A Century Of Ballads 1810-1910, Their Composers & Singers

With Some Introductory Chapters On Old Ballads And Ballad Makers - online book.

Home Main Menu Singing & Playing Order & Order Info Support Search Voucher Codes

Share page  Visit Us On FB

Previous Contents Next
32                A CENTURY OF BALLADS
Sir John Hawkins in his History of Music tells an anecdote of Purcell, in connection with the old song of "Sir John Barleycorn," originally sung to the tune of "Stingo " or " Oil of Barley." This tune was afterwards called " Cold and Raw," and is, with a few alterations, the tune to which Henry Carey's "Sally in our Alley' is now sung.
"This tune," says the historian, "was greatly admired by Queen Mary, the consort of King William, and she once affronted Purcell by re­questing to have it sung to her, he being present. The story is as follows : The Queen having a mind one afternoon to be entertained with music, sent to Mr. Gosling, then one of her Chapel, and afterwards sub-dean of St. Paul's, to Henry Purcell, and to Mrs. Arabella Hunt, who had a very fine voice and an admirable hand on the lute, with a request to attend her. They obeyed her commands. Mr. Gosling and Mrs. Hunt sang several compositions of Purcell, who accom­panied them on the harpsichord. At length the Queen, beginning to grow tired, asked Mrs. Hunt if she could not sing the ballad of ' Cold and Raw.' Mrs. Hunt answered yes, and sang it to her lute. Purcell was all the while sitting at the harpsichord unemployed, and not a little nettled at the Queen's preference of a vulgar ballad to his music; but seeing Her Majesty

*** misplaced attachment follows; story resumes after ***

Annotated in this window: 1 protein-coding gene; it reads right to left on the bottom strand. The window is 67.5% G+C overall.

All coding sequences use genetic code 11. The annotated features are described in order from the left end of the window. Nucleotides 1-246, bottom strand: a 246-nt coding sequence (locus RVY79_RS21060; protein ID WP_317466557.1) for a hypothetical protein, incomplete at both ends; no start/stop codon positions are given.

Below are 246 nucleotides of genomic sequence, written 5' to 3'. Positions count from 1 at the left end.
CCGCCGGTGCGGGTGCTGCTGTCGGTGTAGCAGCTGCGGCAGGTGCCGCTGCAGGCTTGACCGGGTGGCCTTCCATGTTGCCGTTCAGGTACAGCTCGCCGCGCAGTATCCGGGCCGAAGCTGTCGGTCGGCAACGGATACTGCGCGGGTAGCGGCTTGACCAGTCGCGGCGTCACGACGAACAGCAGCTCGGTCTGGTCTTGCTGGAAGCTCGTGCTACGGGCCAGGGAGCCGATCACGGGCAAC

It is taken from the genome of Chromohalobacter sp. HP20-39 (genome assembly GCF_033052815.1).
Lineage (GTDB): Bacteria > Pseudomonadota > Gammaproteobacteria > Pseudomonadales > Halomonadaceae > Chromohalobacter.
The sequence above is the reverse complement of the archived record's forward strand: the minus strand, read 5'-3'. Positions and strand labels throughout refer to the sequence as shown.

Previous Contents Next